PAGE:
Pinterest Google+

Meet Earl Hamilton. He’s a former collegiate soccer player and now personal trainer in Washington, D.C. We caught up with him for some tips on how to get in shape for the summer while there’s still time.

1. Summer is here. What are simple steps Washingtonians can take to get beach ready?

As the summer months approach so too does the trend of becoming fit and “beach ready.”

Exercise and diet are the two components needed to tone up for the summer. Exercise consists of doing cardio and light weight training and a healthy diet includes eating lean meats, vegetables and, fruits.

2. How did you get into personal training?

I always had a love for sports and fitness. I competitively played basketball, soccer, and ran track through high school. Many of my most memorable undergraduate experiences came from being a student-athlete at the Catholic University of America. The hard work and dedication required to excel both physically and tactically on the soccer field was a great segway to becoming a strength coach and a personal trainer. I realized that I had a passion for strength and conditioning the summer leading into my junior year at Catholic University. I began to take physical fitness serious, researching exercise routines to help develop my body and cardio level. The nutritional portion did not fall far behind as I wanted to optimize every training session to the best of my ability. After seeing tremendous results I wanted to share my knowledge with others. I started off small training and composing exercise programs for friends, teammates, and other athletes at Catholic University. Upon graduation I decided to become nationally certified as a Strength and Conditioning Specialist. This led to a number of internships and coaching positions in the field of strength and conditioning. I am currently employed as a personal trainer at Results Gym on Capital Hill and as a Strength Coach at Oxon Hill High School. I will be pursuing my Masters at Georgia State University this coming fall 2015.

3. Barack Obama’s office calls and says that he wants to start a new workout routine – but he only has 45 minutes a day. How would you train him?

I would train Barack Obama using plyometric training. Plyometric exercises are activities that allow a muscle to reach maximal force in the shortest possible time. They are great for building strength and burning calories. An example of a plyometric exercise would be a jump squat. To perform a successful jump squat little time is to be spent on the ground. A plyometric exercise requires quick bursts leading to the development of strength and power. Plyometric training would also benefit Barack Obama on the basketball court improving his vertical and overall explosiveness.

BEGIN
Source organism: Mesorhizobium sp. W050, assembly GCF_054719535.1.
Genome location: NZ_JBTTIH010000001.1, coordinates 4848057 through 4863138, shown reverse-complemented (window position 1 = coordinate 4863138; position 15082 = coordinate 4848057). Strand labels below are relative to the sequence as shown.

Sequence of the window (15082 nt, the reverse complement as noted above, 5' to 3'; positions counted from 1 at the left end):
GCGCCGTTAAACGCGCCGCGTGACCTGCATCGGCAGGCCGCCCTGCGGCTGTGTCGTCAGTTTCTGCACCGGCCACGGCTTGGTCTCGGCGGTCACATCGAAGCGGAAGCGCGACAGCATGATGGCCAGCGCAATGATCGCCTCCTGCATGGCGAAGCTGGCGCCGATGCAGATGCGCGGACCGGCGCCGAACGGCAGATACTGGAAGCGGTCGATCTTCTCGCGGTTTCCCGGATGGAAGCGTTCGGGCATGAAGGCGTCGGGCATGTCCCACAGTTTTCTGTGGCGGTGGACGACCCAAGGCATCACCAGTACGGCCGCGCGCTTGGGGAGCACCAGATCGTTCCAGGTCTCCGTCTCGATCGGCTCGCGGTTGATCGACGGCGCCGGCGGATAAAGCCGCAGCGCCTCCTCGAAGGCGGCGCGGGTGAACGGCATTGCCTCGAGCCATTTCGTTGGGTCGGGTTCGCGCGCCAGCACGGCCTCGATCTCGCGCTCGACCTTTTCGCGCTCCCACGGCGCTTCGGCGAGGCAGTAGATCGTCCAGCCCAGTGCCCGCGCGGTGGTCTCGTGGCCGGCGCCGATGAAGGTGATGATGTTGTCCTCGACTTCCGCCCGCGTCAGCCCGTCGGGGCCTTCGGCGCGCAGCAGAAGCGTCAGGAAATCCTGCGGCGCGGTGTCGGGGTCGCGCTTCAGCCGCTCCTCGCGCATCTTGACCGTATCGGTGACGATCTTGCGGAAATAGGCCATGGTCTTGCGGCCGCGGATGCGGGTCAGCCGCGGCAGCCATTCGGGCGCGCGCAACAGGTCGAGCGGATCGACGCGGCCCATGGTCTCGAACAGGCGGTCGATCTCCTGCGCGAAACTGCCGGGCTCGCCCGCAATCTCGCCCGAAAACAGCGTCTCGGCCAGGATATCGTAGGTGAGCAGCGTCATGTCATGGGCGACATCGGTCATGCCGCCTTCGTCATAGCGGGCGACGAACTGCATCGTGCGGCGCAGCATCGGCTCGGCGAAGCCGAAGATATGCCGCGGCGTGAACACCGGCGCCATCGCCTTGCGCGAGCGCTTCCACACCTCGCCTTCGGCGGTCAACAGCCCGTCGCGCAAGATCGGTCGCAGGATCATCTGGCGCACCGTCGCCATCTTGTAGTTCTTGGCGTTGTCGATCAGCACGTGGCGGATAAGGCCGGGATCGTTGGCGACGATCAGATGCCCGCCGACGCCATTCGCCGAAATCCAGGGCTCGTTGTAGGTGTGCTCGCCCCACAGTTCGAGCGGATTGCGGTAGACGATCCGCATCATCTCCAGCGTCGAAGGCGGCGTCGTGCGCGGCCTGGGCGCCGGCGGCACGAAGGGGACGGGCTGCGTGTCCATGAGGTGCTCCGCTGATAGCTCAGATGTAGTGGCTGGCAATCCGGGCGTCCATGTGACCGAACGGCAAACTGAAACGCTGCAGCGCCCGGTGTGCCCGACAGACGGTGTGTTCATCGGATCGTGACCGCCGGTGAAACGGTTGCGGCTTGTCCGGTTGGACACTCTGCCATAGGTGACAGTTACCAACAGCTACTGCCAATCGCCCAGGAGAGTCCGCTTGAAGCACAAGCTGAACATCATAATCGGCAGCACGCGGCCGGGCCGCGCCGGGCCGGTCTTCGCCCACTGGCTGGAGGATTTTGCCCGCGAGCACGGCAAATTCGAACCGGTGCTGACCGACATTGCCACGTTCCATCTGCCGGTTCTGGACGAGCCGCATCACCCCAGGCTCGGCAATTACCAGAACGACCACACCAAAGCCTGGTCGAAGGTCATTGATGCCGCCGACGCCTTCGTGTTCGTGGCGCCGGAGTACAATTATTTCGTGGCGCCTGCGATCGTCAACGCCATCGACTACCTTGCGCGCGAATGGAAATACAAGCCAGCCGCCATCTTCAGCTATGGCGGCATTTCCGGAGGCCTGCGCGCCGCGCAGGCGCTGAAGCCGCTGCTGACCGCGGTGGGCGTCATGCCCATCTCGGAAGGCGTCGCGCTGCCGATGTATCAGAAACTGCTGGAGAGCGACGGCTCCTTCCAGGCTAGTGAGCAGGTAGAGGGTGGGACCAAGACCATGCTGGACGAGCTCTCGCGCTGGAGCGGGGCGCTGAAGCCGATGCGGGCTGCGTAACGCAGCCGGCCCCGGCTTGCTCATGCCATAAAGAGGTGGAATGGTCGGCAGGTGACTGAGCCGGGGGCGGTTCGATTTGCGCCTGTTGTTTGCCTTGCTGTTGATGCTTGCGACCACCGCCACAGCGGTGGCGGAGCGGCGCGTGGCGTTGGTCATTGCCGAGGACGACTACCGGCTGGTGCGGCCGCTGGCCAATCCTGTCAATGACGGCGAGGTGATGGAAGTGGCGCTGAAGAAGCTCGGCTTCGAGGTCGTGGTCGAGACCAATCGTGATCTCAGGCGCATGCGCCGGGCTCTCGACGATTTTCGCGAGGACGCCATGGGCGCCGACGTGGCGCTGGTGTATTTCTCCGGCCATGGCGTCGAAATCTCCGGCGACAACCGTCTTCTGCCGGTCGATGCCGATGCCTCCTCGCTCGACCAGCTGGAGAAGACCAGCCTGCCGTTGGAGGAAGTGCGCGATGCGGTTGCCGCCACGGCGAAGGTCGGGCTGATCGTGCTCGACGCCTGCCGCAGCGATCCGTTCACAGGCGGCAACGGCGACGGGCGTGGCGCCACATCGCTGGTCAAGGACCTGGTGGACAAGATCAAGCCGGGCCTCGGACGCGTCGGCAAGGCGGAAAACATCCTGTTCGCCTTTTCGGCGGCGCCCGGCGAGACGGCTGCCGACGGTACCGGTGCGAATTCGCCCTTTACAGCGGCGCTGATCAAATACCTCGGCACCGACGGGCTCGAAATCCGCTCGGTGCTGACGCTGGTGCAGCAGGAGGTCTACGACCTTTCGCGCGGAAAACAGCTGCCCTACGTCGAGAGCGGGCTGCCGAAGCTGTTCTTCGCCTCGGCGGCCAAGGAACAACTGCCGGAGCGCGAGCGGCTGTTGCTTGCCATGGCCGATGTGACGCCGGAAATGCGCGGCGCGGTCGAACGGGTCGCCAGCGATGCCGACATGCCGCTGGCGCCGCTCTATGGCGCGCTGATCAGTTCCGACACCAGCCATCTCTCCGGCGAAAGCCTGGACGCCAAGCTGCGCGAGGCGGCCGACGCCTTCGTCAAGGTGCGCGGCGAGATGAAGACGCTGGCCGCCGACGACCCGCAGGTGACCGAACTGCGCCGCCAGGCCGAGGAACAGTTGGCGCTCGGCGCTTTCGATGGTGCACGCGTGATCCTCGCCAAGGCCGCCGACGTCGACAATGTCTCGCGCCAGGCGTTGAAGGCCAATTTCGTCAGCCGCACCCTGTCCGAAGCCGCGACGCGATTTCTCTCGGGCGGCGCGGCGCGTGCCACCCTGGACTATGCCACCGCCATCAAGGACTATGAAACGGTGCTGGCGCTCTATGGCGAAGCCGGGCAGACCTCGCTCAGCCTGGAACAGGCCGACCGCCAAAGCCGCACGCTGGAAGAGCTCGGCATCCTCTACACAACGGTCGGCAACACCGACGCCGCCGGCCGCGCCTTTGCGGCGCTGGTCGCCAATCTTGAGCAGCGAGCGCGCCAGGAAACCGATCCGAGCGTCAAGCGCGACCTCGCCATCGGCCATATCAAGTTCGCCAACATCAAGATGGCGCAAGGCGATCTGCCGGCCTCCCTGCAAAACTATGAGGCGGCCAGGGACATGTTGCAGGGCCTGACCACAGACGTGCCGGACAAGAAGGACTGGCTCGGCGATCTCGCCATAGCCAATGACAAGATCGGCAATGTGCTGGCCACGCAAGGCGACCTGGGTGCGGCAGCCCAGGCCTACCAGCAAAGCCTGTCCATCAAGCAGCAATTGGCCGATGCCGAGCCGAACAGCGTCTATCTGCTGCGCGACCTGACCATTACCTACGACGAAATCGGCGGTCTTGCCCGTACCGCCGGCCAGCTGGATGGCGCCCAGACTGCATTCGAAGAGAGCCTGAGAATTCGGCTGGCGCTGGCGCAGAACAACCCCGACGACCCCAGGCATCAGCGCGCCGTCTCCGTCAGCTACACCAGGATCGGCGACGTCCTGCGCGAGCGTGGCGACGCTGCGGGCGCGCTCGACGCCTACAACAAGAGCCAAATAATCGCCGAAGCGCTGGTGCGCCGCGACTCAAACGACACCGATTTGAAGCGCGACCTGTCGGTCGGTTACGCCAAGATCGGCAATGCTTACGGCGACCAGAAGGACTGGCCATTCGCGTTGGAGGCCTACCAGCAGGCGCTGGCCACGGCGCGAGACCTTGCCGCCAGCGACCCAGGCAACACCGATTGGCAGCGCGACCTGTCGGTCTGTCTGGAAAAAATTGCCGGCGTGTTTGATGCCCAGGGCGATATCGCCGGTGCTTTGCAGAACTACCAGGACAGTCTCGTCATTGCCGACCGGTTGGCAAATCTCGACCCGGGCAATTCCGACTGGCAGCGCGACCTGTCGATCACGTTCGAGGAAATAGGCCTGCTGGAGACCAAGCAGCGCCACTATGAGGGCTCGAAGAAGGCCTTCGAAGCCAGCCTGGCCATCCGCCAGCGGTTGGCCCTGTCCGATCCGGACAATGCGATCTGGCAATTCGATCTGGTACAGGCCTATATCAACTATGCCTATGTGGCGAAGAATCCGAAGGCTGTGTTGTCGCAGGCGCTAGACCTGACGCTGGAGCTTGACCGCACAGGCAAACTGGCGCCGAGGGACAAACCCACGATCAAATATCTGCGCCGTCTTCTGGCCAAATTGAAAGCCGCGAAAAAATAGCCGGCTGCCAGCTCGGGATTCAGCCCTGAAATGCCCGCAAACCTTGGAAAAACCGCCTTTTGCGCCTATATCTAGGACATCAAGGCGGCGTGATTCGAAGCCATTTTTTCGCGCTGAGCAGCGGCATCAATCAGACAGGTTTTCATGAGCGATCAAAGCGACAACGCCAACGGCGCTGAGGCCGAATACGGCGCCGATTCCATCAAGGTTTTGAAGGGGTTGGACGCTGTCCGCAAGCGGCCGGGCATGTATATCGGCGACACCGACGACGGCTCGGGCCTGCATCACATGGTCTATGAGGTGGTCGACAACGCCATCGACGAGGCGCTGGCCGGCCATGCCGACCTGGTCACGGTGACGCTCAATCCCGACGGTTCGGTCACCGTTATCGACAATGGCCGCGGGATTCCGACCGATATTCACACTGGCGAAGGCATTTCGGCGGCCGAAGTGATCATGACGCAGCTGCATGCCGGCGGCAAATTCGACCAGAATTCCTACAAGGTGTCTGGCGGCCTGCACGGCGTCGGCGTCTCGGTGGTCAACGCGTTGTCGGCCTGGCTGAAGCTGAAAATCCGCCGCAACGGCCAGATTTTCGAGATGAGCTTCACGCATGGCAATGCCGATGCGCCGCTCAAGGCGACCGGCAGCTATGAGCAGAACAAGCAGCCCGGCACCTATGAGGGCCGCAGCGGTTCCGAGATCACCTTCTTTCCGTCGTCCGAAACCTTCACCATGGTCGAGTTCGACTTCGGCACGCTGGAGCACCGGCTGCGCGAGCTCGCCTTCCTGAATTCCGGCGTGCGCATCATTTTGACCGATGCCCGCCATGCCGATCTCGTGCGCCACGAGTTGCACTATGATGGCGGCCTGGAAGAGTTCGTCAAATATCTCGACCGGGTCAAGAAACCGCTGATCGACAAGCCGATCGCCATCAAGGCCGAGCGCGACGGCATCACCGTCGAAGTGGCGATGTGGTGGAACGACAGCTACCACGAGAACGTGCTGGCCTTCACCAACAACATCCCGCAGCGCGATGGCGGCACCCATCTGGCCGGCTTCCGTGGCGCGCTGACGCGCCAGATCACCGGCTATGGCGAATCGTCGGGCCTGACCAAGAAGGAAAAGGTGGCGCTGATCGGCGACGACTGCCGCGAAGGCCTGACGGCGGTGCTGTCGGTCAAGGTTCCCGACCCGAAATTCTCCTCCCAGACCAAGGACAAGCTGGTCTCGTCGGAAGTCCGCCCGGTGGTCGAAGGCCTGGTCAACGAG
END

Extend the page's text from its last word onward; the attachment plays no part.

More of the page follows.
4. Washington, D.C. has been named one of the fittest cities in America. What makes our city such a great place to stay in shape?

Washington DC does a great job of promoting activity by hosting running clubs, athletic leagues, marathons, and bike sharing. Whether it’s getting to work during the week or looking for an activity on the weekend the District provides avenues to stay fit. This is what separates Washington DC from many other cities in the United States. It is important to make a conscious effort to provide residents with active transportation alternatives; as well as, fun activities.

5. What is the best running route in DC?

As a Gonzaga College High School graduate I am biased and nostalgic for the running route that paved my high school career. The 3 mi. run from Gonzaga to the Washington Monument is a beautifully scenic route passing by the Capital and Botanic Garden. While the route is a great representation of the bustling District of Colombia, it also provides sidewalks the entire route making it easy for runners to navigate through the city.